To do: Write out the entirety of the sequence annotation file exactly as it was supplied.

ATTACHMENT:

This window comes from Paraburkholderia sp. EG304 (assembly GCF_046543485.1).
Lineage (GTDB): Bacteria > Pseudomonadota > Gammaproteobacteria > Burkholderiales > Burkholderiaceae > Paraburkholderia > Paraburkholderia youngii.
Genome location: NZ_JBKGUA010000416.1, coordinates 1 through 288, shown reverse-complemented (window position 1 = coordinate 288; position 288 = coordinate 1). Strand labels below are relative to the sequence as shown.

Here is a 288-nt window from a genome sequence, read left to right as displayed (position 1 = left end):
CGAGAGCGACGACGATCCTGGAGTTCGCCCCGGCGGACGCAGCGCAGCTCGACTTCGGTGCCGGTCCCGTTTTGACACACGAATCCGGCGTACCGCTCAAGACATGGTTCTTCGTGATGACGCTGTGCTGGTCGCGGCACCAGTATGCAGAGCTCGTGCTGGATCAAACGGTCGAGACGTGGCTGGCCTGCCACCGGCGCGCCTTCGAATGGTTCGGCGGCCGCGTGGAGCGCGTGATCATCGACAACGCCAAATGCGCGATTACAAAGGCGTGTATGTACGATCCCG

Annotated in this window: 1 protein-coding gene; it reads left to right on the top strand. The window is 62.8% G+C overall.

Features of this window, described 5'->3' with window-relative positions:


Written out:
This window comes from Paraburkholderia sp. EG304 (assembly GCF_046543485.1).
Lineage (GTDB): Bacteria > Pseudomonadota > Gammaproteobacteria > Burkholderiales > Burkholderiaceae > Paraburkholderia > Paraburkholderia youngii.
Genome location: NZ_JBKGUA010000416.1, coordinates 1 through 288, shown reverse-complemented (window position 1 = coordinate 288; position 288 = coordinate 1). Strand labels below are relative to the sequence as shown.

Here is a 288-nt window from a genome sequence, read left to right as displayed (position 1 = left end):
CGAGAGCGACGACGATCCTGGAGTTCGCCCCGGCGGACGCAGCGCAGCTCGACTTCGGTGCCGGTCCCGTTTTGACACACGAATCCGGCGTACCGCTCAAGACATGGTTCTTCGTGATGACGCTGTGCTGGTCGCGGCACCAGTATGCAGAGCTCGTGCTGGATCAAACGGTCGAGACGTGGCTGGCCTGCCACCGGCGCGCCTTCGAATGGTTCGGCGGCCGCGTGGAGCGCGTGATCATCGACAACGCCAAATGCGCGATTACAAAGGCGTGTATGTACGATCCCG

Annotated in this window: 1 protein-coding gene; it reads left to right on the top strand. The window is 62.8% G+C overall.

Features of this window, described 5'->3' with window-relative positions: